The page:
This page details the origins, causes, symptoms, and treatment options for sports injuries.
What is a Sports Injury?
Anyone who exercises regularly tends to have a higher risk of injury. On this page, we will explain why Sports Injuries occur and how you can exercise regularly and safely.
Sports Injuries are injuries that occur during or directly after exercise. Here are some common sports injuries:
- Golfer's Arm
- Torn ligament
- Skier's Thumb
- Tennis Elbow
- Ruptured muscle fibre and capsule
- Pulled muscles
- Ankle sprains
- Luxations (dislocations) of the shoulder or knee
- Injuries to the Achilles tendon (Achilles tendon rupture or Achilles tendon inflammation)
- Fractures such as fatigue or nasal bone fractures
- Tooth and jaw injuries
This doesn't just affect professional and competitive athletes, but also people who exercise as a hobby (see Prevention). Injuries can occur in any kind of sport, not only in extreme sports like downhill mountain biking, boxing, or free climbing. There are many sports that are particularly popular with recreational athletes and that have a high risk of injury. These include all ball sports (football, basketball, handball, tennis, etc.), athletics (sprint, long jump, high jump, shot put, etc.) and winter sports (skiing, snowboarding, ice hockey, etc.). To prevent accidents in contact sports (sports with physical contact), participants have to be especially careful, because the opponent's behaviour has to be taken into account as well.
There are many different reasons why people get injured during exercise. Insufficient warm-up is undoubtedly one of the main reasons for sports injuries. This is because 'cold' muscles are much more prone to injury. A thorough warm-up ensures that more fluid is produced in the joints and that the muscles are better supplied with blood and oxygen prior to further exercise being attempted.
Tendons and ligaments also benefit from warming up, as they can then withstand much greater strain. Muscles that are well supplied with blood are also more elastic and do not become overly acidic during increased exertion. In contrast, 'cold' muscle fibres can tear much faster, which can lead to muscle soreness. It could even lead to overstretching, pulled muscles, torn muscle fibres, or an Achilles tendon injury.
Overconfidence can also lead to sports injuries. People can run the risk of injury by training incorrectly, overstraining their bodies or not allowing their bodies sufficient time to rest. If muscles, tendons, or ligaments are subjected to permanent overload, the risk of ruptures increases significantly.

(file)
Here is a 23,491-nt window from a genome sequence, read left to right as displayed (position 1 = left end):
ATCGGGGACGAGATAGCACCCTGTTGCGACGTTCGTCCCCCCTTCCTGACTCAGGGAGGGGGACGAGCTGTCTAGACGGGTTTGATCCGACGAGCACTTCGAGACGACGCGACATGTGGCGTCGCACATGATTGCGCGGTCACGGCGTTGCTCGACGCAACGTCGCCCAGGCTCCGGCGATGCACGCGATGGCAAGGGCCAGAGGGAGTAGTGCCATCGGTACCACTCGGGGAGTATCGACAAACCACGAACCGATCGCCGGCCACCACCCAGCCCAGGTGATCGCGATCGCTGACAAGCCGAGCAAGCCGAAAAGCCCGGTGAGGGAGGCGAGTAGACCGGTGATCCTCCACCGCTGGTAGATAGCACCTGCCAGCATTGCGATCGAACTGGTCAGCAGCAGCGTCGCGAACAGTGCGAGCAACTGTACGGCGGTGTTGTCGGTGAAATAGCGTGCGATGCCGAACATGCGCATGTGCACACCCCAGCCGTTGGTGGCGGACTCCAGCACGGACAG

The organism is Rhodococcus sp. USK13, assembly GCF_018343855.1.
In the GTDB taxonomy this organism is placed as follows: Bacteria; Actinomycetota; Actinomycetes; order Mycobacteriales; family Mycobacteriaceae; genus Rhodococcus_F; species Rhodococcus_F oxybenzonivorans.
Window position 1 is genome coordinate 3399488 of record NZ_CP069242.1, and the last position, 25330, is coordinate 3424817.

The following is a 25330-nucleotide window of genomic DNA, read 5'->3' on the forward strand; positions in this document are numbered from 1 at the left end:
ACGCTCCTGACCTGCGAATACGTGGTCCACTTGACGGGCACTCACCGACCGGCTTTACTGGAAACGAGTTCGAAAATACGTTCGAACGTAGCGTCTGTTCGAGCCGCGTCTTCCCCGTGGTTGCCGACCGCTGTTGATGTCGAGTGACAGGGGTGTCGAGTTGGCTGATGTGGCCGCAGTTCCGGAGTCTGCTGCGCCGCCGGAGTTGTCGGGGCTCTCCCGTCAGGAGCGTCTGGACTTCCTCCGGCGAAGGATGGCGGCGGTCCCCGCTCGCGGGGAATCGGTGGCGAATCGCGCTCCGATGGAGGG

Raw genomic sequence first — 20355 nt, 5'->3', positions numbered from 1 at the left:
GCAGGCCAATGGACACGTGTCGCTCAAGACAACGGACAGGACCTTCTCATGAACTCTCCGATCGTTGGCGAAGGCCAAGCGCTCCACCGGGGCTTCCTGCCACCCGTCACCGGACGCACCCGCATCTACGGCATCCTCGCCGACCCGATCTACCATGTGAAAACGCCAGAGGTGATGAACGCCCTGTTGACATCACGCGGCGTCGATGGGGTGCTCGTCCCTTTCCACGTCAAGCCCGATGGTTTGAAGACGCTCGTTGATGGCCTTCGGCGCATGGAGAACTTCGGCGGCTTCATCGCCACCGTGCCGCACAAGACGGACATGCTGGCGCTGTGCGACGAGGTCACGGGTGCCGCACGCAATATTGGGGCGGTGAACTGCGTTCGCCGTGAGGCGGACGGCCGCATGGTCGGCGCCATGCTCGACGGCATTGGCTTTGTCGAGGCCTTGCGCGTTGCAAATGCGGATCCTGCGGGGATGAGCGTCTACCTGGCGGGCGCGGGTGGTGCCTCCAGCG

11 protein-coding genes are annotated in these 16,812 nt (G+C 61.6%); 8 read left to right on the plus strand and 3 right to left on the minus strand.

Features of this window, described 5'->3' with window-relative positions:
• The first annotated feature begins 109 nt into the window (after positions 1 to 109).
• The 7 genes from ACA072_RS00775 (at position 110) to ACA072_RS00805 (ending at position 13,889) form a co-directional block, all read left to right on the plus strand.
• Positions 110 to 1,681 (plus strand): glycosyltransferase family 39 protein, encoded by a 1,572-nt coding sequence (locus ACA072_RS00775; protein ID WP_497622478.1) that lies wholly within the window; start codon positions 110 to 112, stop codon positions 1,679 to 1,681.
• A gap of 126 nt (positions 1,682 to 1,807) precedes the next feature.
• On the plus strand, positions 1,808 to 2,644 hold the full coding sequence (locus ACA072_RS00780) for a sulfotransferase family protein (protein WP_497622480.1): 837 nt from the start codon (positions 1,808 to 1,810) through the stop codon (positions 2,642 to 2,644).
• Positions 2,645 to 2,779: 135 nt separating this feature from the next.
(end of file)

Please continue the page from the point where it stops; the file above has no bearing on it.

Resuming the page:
Missing or inadequate equipment can also be a cause of injury. Shoes that are worn out or are of poor quality have little cushioning, which puts a lot of strain on the joints. In addition, shoes that do not fit properly can cause you to bend over more often (see Ankle Pain). This means that a firm stance, which is needed for many ball sports, is no longer guaranteed. Depending on the sport, comprehensive equipment may include good shoes, protective clothing, protectors, dental guards, and helmets.
Even those who prepare everything perfectly, warm up consistently, evaluate their performance realistically, and have the right training equipment are not immune to possible sports injuries. After all, not everyone trains alone. Contact sports can sometimes involve intense physical contact with opponents. In addition, there are always external dangers that can influence the likelihood of sports injuries such as training on uneven ground or in bad weather conditions.
As with any injury, sports injuries cause pain. The pain can be mild to severe depending on how bad the injury is, of course. In most cases, the injured tissue swells, heats up, reddens, and produces a bluish bruise (hematoma).
The injured area becomes extremely sensitive to touch. Mobility is severely restricted and the affected muscles can barely be put under load, or only under severe pain. For example, if a patient suffers from a severely torn outer ligament of the ankle joint, they can (usually) no longer walk at all and require external assistance in the form of crutches or two supporting arms. As such, patients are advised to visit a doctor as soon as possible if they experience any of the above.
If a sports injury is not treated or if the injury is not properly resolved, it can lead to chronic pain. This often happens with professional athletes or when patients are very ambitious and return to training too soon. Because the injury is then not yet completely healed, the extreme strain caused by exercise is often too much.